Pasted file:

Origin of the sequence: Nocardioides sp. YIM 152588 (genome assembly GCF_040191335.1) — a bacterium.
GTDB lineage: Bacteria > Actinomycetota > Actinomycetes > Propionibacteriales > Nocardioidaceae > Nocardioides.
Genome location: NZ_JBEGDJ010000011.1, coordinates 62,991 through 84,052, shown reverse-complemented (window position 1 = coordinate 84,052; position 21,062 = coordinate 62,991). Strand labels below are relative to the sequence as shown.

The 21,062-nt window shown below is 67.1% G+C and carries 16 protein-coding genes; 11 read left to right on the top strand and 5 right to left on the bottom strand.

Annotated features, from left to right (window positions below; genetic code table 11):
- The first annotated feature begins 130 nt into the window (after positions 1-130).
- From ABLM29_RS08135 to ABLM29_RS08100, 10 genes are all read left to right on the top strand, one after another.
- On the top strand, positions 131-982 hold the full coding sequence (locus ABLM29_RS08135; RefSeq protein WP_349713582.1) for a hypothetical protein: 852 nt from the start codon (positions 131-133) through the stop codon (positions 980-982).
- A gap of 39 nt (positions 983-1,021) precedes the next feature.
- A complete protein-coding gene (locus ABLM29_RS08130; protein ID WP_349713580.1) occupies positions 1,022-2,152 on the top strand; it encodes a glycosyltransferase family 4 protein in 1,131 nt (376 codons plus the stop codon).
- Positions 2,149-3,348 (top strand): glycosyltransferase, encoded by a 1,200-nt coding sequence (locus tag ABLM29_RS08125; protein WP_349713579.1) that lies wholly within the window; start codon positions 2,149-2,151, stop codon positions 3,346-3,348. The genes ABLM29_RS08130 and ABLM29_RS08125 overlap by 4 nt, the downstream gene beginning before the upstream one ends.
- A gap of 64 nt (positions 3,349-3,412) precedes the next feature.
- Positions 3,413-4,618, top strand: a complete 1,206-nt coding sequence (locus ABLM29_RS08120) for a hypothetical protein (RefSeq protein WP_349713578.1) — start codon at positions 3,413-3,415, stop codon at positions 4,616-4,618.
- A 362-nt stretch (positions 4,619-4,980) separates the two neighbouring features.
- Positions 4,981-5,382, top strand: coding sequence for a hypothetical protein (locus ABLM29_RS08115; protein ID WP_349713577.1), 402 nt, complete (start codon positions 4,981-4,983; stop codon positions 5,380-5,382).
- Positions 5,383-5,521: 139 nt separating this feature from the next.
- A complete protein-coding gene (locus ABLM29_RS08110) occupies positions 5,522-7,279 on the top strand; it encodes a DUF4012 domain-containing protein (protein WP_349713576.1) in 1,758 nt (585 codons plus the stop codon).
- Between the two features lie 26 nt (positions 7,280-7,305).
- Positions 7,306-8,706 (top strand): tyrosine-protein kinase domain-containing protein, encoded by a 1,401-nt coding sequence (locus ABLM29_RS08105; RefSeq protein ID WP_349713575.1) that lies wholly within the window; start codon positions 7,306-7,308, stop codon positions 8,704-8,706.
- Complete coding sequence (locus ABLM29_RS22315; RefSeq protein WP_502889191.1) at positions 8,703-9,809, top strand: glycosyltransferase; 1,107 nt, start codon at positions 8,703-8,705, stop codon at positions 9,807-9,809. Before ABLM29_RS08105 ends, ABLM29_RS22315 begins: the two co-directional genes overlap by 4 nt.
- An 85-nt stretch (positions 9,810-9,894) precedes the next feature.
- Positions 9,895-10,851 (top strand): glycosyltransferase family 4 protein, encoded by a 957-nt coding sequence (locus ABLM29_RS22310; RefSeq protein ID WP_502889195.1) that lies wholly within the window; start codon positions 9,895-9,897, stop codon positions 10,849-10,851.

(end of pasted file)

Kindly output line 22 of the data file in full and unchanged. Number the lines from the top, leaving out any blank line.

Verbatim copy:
- Positions 9,895-10,851 (top strand): glycosyltransferase family 4 protein, encoded by a 957-nt coding sequence (locus ABLM29_RS22310; RefSeq protein ID WP_502889195.1) that lies wholly within the window; start codon positions 9,895-9,897, stop codon positions 10,849-10,851.